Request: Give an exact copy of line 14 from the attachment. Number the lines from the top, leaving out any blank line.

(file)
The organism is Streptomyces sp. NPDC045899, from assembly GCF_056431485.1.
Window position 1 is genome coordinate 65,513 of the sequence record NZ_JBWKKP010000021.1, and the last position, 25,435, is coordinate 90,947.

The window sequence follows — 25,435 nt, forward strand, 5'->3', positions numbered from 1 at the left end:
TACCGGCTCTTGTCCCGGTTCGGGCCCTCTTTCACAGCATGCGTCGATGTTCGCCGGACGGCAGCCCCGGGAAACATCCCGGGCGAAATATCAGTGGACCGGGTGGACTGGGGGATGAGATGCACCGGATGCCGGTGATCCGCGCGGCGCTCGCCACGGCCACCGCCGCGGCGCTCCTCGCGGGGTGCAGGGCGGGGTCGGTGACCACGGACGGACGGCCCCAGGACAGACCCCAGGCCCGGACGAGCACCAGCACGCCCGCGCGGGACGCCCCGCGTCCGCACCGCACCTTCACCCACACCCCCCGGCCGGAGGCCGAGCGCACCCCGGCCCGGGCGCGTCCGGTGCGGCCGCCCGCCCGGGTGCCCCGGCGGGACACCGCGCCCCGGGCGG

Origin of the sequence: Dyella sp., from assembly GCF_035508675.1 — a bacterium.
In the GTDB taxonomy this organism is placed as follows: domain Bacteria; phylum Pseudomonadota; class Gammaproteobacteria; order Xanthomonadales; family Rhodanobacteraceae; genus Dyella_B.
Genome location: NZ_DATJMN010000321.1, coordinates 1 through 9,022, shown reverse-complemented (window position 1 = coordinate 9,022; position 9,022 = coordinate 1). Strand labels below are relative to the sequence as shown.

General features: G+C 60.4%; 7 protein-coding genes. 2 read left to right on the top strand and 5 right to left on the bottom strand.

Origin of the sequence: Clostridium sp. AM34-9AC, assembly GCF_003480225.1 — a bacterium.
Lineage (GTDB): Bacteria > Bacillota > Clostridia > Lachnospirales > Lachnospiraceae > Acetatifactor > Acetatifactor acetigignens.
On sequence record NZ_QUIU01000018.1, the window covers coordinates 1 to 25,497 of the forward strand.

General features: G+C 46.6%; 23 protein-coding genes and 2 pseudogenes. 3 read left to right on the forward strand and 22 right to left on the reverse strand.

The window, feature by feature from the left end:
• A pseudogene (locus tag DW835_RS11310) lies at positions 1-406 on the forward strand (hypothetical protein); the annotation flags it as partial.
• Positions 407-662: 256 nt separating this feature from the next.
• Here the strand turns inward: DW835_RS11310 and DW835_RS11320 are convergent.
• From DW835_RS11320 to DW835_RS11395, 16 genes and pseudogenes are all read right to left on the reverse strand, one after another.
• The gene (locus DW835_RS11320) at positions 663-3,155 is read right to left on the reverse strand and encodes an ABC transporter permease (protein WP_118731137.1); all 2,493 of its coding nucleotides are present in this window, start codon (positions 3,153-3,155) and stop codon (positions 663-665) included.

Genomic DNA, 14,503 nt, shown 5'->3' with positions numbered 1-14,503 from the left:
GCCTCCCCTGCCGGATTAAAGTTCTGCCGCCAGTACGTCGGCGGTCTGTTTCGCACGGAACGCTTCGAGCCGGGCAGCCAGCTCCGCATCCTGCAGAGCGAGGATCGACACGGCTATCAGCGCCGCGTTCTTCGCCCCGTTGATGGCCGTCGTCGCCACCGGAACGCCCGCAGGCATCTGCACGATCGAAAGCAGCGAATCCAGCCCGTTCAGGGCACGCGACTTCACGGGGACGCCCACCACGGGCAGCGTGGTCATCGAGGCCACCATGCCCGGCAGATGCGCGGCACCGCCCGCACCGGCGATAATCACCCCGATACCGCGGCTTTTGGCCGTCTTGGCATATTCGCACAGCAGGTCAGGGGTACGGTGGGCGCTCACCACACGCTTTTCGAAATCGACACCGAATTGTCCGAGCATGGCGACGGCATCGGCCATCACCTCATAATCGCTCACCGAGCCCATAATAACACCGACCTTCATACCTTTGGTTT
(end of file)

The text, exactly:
• A pseudogene (locus tag DW835_RS11310) lies at positions 1-406 on the forward strand (hypothetical protein); the annotation flags it as partial.